Terminal Leave

Frank Blake Cover

Terminal Leave is the first book by the Atlanta poet, F.S. Blake. This collection, published by Finishing Line Press, is the culmination of what started “as a bet with my sister” and ended up a successful look at the beauty of the natural world and how man’s worst calamities move through the landscape and then disappear with time.  He writes about modern, mechanized warfare in an ancient place. He writes about regret and anger and confusion and finally, surrender to life and learning to enjoy the lives we have left.

A former Army officer, Blake captures with dead honesty the slog of patrolling to find an enemy that fights only when he wants to  and the moments of solace that soldiers find when surrounded by a war on all fronts. Many of the twenty-one poems take place in Iraq, but several occur after his time in the war as Blake, now a veteran, looks at the natural world with a slightly shaded lens. Several of the poems are new, and several have been previously published including the Pushcart nominee, “fob.”

In “I Didn’t Keep a Diary” Blake writes about the invasion of Iraq in a crisp style that mirrors the precision of the invasion. He speaks of fighting a real army and moving quickly through the desert launching “missiles at tanks” and following the manual. This adherence to a war manual is juxtaposed with his own lack of openness and ability to write down anything they did in the first weeks of the war. The manual represents not only rigidness, but also a secure place with clearly defined rules that allows him to act more and reflect less. Blake only hints at the enemy and its fluidity once the beginning of the war is over. He implies that it was only when the his war was over that he was able to see it clearly and write about it in an open way.

Blake references Babylon and Mesopotamia several times throughout the book. He uses the vast history of humanity in the region as a foil against the mechanization of war. He mentions the Iraqi orchards several times throughout the book. They serve as a reminder that the earth barely notices what its inhabitants are doing. In “Terminal Leave” he talks of radios “clicking and popping” while taking “mechanized journeys” through ancient orchards. In Blake’s Iraq, his unit’s foreignness is in stark contrast to the Iraqis. In his world, the Americans are always out of place unless within the walls long enough to smoke a cigar at the end of the day. And even then, the characters are mostly concerned with staying alive long enough to see another sunset.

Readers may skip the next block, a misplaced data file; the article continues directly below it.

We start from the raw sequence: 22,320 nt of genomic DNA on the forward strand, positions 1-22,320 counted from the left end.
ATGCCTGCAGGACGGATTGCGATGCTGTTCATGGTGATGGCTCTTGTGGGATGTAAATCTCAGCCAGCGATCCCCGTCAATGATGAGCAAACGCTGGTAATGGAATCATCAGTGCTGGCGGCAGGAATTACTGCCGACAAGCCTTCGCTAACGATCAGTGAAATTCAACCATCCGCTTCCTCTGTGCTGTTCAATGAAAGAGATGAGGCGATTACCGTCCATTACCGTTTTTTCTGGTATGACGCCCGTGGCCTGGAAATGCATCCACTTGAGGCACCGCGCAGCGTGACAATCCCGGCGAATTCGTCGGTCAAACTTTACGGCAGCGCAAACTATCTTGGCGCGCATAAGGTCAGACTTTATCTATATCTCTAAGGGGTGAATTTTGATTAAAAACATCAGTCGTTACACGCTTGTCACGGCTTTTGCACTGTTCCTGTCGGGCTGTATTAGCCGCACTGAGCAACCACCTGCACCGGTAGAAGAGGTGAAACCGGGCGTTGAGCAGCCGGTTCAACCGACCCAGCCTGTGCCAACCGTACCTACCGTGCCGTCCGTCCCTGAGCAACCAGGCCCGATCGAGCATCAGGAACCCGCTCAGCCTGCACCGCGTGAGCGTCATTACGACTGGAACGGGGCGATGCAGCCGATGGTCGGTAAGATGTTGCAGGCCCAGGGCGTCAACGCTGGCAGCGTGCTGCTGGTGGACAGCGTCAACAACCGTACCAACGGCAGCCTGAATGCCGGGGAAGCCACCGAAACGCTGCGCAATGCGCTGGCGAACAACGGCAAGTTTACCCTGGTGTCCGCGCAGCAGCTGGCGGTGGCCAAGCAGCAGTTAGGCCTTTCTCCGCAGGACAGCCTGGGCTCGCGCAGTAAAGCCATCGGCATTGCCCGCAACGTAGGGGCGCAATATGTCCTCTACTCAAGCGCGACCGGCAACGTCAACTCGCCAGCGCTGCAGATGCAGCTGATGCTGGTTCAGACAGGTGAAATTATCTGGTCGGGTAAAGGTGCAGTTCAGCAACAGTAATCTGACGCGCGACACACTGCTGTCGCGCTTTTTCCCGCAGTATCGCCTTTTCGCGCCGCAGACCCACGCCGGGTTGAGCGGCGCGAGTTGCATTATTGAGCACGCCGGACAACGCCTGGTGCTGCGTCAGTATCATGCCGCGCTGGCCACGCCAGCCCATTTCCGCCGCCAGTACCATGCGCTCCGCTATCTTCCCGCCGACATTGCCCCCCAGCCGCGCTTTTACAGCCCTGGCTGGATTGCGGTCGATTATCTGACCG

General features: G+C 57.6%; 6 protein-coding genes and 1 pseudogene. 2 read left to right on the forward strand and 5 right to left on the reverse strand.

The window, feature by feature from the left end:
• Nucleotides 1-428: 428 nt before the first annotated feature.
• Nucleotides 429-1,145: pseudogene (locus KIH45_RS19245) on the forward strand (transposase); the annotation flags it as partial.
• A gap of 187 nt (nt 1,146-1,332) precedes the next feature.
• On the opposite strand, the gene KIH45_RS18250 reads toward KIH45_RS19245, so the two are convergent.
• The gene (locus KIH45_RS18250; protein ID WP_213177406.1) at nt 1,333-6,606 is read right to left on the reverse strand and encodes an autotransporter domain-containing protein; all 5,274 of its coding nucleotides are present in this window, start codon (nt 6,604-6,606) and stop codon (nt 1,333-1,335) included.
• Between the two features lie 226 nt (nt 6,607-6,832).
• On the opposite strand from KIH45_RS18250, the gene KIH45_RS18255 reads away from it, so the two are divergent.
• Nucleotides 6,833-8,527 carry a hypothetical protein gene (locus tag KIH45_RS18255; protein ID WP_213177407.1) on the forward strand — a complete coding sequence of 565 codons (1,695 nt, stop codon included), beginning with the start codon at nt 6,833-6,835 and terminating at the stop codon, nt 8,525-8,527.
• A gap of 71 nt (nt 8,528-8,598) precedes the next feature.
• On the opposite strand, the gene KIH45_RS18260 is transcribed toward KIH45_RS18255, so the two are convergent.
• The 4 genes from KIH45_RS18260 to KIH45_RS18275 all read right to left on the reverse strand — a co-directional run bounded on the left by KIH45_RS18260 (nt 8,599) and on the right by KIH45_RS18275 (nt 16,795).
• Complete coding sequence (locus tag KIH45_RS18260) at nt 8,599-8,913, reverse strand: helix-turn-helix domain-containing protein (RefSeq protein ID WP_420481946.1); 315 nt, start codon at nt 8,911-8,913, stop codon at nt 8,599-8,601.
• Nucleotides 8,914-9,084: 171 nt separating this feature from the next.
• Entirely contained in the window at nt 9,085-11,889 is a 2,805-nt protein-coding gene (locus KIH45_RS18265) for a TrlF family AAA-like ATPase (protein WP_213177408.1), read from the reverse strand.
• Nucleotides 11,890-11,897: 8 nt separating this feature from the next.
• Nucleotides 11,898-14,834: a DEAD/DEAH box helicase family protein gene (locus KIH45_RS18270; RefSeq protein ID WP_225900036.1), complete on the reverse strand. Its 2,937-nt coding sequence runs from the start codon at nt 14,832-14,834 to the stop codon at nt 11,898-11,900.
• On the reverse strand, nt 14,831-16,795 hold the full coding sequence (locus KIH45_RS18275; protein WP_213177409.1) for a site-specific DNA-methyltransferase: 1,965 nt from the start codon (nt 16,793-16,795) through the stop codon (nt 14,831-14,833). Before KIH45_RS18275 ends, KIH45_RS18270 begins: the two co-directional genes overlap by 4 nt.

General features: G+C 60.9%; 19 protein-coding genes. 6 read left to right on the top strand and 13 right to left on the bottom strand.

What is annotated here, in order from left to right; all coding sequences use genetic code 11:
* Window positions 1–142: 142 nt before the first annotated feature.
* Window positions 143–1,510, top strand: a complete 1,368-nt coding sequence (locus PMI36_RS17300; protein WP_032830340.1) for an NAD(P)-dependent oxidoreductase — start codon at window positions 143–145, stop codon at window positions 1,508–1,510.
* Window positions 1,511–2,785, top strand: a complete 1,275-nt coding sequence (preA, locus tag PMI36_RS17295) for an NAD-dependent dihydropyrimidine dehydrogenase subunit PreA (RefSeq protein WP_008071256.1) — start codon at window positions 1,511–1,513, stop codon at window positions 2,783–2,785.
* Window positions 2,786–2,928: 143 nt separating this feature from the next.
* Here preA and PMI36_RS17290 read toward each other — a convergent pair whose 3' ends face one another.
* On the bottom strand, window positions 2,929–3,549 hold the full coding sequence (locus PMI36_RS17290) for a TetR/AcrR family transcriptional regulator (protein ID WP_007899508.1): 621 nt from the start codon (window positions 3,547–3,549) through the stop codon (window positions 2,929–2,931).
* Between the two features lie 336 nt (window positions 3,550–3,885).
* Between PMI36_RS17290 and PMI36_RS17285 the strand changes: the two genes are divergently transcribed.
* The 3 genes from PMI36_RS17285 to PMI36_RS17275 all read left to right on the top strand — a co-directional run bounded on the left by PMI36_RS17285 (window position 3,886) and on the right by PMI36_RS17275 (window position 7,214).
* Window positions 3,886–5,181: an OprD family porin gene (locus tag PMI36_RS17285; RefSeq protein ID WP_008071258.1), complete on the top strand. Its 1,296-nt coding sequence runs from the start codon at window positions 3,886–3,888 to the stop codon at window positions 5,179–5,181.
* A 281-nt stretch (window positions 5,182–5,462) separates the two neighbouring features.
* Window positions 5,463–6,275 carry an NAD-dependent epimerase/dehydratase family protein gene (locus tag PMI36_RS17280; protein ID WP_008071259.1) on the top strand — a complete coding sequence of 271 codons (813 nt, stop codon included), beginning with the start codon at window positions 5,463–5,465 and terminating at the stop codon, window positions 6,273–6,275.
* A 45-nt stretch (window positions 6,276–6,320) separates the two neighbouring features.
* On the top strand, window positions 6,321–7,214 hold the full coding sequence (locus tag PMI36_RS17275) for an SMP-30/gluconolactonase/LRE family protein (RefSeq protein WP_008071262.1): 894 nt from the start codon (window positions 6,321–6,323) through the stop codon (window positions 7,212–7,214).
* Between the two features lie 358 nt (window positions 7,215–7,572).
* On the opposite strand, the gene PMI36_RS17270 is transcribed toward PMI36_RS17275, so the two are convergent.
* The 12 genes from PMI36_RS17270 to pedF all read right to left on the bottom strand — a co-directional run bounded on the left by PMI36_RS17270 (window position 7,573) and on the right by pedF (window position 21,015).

Several of Blake’s poems don’t mention the war at all. It seems they take place after he is home and safe. He extols the virtue of the natural world. In “Footing,” the narrator goes to the ocean and kicks his feet in the sand. The water rushes past his legs just as he has surrendered enough to allow life to speed by.  In another poem, “One Lone Soul,” the narrator is floating in the sea, separate from those on shore, in tune with the ocean pulling him out to the deep, or to a calm death, or at least calm enough to let the people on shore watch him go.

Blake’s cleanest poem doesn’t take place in Iraq at all, but back in the states in an autumn some years after the war. “Shuttered” is a sparse poem worshiping the death of summer and the fine quality in enjoying those last few days in the sun as, “shadows were longer and thinner than their July cousins.” It could have been written by a poet who hadn’t been to war, but in context we understand the added pleasure in fleeting moments spent enjoying “sunlight beneath our fleeces” at the water’s edge in late October.

Much of Blake’s work in Terminal Leave is like a picture book. Each poem a different set of Polaroids stuffed under the clear, plastic sheets in an old album. Blake writes about war, and without really mentioning it, combat itself. It’s almost impossible to describe that part of human existence without being maudlin, or lying, or copying things you’ve heard or already seen. Wisely, Blake tells us what it is like as opposed to what happened. From the last poem, “Spear:” “to observe war is like a pair of scissors cutting a paper clean/to those in the spot the image is magnified/not a clean cut/but actually tiny fibrous strands being ripped apart/they see and live each decision.”

Terminal Leave is available now at https://www.finishinglinepress.com/product/terminal-leave-by-f-s-blake/


Leave a Reply

Your email address will not be published. Required fields are marked *

* Copy This Password *

* Type Or Paste Password Here *

You may use these HTML tags and attributes: <a href="" title=""> <abbr title=""> <acronym title=""> <b> <blockquote cite=""> <cite> <code> <del datetime=""> <em> <i> <q cite=""> <strike> <strong>

Login

Lost your password?